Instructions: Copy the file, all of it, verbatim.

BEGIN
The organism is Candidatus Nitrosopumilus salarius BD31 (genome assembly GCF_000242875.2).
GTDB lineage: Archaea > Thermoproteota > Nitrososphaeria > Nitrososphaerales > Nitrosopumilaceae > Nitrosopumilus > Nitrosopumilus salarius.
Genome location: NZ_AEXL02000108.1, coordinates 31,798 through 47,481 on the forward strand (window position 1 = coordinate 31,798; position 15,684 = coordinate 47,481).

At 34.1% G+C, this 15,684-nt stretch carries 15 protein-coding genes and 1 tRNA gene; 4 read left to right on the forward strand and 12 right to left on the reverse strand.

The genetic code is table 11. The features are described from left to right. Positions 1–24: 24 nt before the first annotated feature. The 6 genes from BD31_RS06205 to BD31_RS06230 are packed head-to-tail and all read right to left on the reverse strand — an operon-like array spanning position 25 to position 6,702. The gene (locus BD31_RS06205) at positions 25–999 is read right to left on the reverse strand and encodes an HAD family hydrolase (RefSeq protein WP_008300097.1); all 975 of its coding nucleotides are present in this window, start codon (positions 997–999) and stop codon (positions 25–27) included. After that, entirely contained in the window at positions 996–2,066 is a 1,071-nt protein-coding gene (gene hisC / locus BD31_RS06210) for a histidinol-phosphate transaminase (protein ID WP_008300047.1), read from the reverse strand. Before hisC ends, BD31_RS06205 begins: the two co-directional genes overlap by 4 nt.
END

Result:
The organism is Candidatus Nitrosopumilus salarius BD31 (genome assembly GCF_000242875.2).
GTDB lineage: Archaea > Thermoproteota > Nitrososphaeria > Nitrososphaerales > Nitrosopumilaceae > Nitrosopumilus > Nitrosopumilus salarius.
Genome location: NZ_AEXL02000108.1, coordinates 31,798 through 47,481 on the forward strand (window position 1 = coordinate 31,798; position 15,684 = coordinate 47,481).

At 34.1% G+C, this 15,684-nt stretch carries 15 protein-coding genes and 1 tRNA gene; 4 read left to right on the forward strand and 12 right to left on the reverse strand.

The genetic code is table 11. The features are described from left to right. Positions 1–24: 24 nt before the first annotated feature. The 6 genes from BD31_RS06205 to BD31_RS06230 are packed head-to-tail and all read right to left on the reverse strand — an operon-like array spanning position 25 to position 6,702. The gene (locus BD31_RS06205) at positions 25–999 is read right to left on the reverse strand and encodes an HAD family hydrolase (RefSeq protein WP_008300097.1); all 975 of its coding nucleotides are present in this window, start codon (positions 997–999) and stop codon (positions 25–27) included. After that, entirely contained in the window at positions 996–2,066 is a 1,071-nt protein-coding gene (gene hisC / locus BD31_RS06210) for a histidinol-phosphate transaminase (protein ID WP_008300047.1), read from the reverse strand. Before hisC ends, BD31_RS06205 begins: the two co-directional genes overlap by 4 nt.